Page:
The United States Department of Agriculture’s final export forecast for fiscal year 2004 indicates sales are expected to reach $62 billion — $5.8 billion more than last year.
If achieved, it will be the highest sales ever, eclipsing the old record of $59.8 billion set in fiscal year 1996. This forecast is up $500 million from May’s estimate largely due to stronger-than-expected cotton, beef and pork exports.
“The export performance for this year confirms that our efforts to expand economic opportunities for our nation’s ranchers and farmers are working," said Agriculture Secretary Ann M. Veneman. "Moreover, U.S. agricultural trade supports close to a million American jobs, so this record benefits the entire American economy. Our goal in the months ahead will be to expand trade possibilities even more through the World Trade Organization and other negotiations."
Canada remains the No. 1 market for U.S. agricultural products with exports estimated at $9.6 billion, followed by Japan at $8.9 billion and Mexico at $8.6 billion.
In fiscal year 2004, Asia is projected to be the United States’ largest regional market, with sales there expected to reach $24.5 billion. This compares to $23.3 billion forecast to be shipped to markets in the Western Hemisphere. Exports to China are expected to reach $6 billion, up from $3.5 billion last year. China now is the leading importer of U.S. cotton and soybeans, and also imports large quantities of U.S. wheat, hides and skins.
USDA also released its initial forecast for fiscal year 2005, placing sales for next year at $57.5 billion. The decline in value from this year is mainly due to increased competition and lower expected prices for cotton, wheat and soybeans. The export volume of major bulk commodities actually is forecast to rise 2.1 million tons to 118.7 million tons, with increases for corn and soybeans more than offsetting decreases for wheat and cotton. Horticultural product sales are expected to reach a record $13.8 billion in 2005, with key markets being Canada, Mexico, several Asian countries and Europe.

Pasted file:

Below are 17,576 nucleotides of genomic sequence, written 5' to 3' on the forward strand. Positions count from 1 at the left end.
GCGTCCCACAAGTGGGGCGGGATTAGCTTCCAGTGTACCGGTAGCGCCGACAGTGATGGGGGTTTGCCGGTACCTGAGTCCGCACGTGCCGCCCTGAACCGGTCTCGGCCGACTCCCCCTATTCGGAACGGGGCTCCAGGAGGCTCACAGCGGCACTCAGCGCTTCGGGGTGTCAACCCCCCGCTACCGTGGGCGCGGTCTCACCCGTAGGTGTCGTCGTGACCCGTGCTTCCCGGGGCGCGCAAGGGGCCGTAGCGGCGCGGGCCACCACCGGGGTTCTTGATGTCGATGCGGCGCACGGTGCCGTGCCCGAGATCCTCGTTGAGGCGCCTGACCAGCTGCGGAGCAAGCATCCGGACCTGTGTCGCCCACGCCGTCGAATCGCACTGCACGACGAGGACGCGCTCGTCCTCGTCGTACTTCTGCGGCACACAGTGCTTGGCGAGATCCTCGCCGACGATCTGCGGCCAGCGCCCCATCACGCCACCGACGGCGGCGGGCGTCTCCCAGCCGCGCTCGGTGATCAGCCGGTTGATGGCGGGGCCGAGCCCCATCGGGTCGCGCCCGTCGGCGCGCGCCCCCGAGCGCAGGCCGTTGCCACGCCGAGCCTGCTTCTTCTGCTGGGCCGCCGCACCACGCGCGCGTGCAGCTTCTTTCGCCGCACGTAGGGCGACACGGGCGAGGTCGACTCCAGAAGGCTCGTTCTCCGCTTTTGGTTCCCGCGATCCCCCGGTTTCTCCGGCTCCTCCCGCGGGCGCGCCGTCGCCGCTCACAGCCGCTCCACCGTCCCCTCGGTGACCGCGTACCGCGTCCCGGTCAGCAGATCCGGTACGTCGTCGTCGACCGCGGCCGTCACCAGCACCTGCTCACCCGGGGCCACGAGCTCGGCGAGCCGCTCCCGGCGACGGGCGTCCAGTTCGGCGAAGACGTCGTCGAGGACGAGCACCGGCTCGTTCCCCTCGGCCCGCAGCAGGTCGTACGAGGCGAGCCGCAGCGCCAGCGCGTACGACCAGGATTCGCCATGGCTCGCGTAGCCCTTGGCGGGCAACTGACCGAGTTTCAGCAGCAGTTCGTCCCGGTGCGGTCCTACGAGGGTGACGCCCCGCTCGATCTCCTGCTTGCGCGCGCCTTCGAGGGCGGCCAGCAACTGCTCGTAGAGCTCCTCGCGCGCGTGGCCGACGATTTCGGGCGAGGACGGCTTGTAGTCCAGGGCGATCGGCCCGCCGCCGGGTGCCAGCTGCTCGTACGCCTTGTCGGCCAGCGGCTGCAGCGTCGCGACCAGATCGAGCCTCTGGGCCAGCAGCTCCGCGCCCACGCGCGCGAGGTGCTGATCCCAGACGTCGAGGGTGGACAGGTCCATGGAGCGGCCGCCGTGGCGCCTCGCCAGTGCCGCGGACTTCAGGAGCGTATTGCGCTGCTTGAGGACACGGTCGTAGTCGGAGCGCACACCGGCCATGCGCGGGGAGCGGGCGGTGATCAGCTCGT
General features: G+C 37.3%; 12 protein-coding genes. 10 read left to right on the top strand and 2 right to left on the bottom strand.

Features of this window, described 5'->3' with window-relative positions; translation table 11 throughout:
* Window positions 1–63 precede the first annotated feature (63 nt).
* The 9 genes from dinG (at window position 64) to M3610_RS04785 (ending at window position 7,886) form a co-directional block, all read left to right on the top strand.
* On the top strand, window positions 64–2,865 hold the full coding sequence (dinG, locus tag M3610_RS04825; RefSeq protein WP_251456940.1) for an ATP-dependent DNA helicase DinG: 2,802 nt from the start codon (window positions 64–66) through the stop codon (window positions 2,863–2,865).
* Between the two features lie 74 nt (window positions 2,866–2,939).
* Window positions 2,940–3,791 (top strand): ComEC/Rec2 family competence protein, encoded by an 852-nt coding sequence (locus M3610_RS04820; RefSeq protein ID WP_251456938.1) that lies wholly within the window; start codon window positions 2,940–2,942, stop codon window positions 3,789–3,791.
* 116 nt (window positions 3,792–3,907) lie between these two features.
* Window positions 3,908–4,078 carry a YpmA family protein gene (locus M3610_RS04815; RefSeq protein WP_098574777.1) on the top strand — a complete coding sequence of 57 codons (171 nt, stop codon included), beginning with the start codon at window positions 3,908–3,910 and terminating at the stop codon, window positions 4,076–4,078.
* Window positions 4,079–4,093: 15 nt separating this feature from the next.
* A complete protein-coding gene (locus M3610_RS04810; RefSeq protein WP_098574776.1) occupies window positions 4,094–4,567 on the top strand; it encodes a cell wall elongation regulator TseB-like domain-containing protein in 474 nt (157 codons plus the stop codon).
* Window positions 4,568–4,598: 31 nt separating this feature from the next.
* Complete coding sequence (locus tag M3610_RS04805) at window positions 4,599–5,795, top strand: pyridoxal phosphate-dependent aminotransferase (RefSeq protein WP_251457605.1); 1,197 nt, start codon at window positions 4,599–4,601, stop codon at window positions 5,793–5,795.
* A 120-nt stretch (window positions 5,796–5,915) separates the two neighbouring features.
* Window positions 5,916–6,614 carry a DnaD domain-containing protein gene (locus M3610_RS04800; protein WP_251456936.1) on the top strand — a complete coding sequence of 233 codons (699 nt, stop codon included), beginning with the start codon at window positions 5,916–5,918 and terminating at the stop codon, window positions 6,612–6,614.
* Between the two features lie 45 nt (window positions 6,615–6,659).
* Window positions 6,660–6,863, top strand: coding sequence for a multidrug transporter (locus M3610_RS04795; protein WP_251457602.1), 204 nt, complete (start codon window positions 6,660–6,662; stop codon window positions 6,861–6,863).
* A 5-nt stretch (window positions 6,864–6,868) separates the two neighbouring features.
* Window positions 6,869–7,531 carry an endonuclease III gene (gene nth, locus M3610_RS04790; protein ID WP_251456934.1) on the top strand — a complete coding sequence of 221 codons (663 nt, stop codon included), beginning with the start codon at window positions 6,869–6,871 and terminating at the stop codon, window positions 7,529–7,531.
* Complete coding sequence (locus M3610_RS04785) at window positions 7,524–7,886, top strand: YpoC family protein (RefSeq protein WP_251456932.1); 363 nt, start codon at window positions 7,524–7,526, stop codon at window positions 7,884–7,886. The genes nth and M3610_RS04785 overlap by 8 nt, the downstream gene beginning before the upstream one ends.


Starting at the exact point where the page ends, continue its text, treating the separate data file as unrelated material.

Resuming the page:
For 2005, imports are forecast to increase 5 percent, reaching $55.0 billion – another new record and up $9.3 billion since 2003. The accelerated import growth that occurred between 2002 and 2004 is largely due to higher processed product prices that resulted in part from a weaker dollar. These price gains are expected to slow in 2005.
USDA’s Economic Research Service, Foreign Agricultural Service and World Agricultural Outlook Board release agricultural trade forecasts quarterly. The summary and full report of USDA’s "Outlook for U.S. Agricultural Exports" may be accessed from the ERS Web site at http://www.ers.usda.gov or the FAS Web site at http://www.fas.usda.gov. The next quarterly report will be issued in November 2004.